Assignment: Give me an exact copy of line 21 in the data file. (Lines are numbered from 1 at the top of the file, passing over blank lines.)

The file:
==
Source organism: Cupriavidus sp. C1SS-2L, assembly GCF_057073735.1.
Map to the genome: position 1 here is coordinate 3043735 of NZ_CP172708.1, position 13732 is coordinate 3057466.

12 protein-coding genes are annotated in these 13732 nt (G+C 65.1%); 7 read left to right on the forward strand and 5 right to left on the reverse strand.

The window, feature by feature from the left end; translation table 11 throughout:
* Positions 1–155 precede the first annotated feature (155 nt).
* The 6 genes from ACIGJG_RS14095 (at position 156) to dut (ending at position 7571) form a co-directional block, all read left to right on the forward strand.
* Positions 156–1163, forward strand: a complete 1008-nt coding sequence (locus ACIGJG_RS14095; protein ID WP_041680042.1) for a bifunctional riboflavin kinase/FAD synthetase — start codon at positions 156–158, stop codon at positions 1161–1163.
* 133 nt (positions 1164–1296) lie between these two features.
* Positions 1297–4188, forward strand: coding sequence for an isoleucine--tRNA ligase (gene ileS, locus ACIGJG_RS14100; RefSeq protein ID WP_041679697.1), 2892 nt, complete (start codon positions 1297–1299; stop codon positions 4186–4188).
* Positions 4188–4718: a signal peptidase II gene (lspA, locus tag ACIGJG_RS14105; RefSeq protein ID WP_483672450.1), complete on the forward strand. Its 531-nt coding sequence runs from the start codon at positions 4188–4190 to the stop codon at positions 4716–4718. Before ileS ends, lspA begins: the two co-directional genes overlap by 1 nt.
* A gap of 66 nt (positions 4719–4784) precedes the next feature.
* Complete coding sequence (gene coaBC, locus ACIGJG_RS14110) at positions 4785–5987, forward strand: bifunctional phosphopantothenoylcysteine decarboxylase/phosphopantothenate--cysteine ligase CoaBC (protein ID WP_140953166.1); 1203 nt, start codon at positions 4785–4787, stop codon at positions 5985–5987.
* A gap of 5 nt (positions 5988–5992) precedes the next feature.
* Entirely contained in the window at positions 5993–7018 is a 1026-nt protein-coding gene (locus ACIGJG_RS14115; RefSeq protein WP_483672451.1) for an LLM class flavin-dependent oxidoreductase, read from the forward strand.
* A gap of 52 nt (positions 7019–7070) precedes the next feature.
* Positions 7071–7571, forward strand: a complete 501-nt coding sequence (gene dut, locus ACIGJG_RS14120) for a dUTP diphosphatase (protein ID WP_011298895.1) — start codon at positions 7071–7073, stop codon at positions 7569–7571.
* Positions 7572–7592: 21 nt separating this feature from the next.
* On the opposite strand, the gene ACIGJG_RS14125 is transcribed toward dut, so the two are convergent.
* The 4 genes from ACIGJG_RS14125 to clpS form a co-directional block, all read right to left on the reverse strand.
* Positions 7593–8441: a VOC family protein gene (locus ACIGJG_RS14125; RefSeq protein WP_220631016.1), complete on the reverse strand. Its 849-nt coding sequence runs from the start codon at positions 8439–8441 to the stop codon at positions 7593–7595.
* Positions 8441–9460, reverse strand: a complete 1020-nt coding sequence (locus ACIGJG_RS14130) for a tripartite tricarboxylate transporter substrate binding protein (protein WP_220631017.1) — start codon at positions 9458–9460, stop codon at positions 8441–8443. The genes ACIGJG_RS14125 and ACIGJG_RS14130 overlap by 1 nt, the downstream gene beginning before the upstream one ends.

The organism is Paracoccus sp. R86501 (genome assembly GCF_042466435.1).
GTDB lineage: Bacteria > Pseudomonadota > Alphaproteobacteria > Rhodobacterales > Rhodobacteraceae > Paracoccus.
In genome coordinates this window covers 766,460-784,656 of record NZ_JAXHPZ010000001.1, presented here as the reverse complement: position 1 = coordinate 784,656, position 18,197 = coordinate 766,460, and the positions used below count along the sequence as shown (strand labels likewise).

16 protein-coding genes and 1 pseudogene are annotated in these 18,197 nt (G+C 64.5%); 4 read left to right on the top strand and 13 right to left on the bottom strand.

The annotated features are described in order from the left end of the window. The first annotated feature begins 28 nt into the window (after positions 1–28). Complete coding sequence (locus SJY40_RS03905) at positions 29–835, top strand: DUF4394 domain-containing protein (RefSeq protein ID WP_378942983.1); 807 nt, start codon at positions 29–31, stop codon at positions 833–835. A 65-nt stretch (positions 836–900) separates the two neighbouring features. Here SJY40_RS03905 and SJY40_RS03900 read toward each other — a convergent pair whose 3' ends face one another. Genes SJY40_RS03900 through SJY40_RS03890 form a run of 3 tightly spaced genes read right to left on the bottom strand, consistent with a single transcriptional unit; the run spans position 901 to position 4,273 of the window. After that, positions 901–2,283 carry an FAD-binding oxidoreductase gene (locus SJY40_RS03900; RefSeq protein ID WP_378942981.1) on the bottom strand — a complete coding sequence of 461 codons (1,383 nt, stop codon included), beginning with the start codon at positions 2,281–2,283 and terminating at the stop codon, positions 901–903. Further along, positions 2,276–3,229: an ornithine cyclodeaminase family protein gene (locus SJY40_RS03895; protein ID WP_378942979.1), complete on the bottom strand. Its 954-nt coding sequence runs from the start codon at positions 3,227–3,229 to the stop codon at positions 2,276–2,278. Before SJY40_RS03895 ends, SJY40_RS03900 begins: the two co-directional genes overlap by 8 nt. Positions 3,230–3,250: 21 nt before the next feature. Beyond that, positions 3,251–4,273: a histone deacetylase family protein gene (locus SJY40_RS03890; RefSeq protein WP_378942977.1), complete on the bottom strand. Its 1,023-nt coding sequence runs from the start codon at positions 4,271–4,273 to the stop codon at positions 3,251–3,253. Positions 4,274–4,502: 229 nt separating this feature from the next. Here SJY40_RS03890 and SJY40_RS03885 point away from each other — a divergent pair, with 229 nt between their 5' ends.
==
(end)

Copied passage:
* Positions 8441–9460, reverse strand: a complete 1020-nt coding sequence (locus ACIGJG_RS14130) for a tripartite tricarboxylate transporter substrate binding protein (protein WP_220631017.1) — start codon at positions 9458–9460, stop codon at positions 8441–8443. The genes ACIGJG_RS14125 and ACIGJG_RS14130 overlap by 1 nt, the downstream gene beginning before the upstream one ends.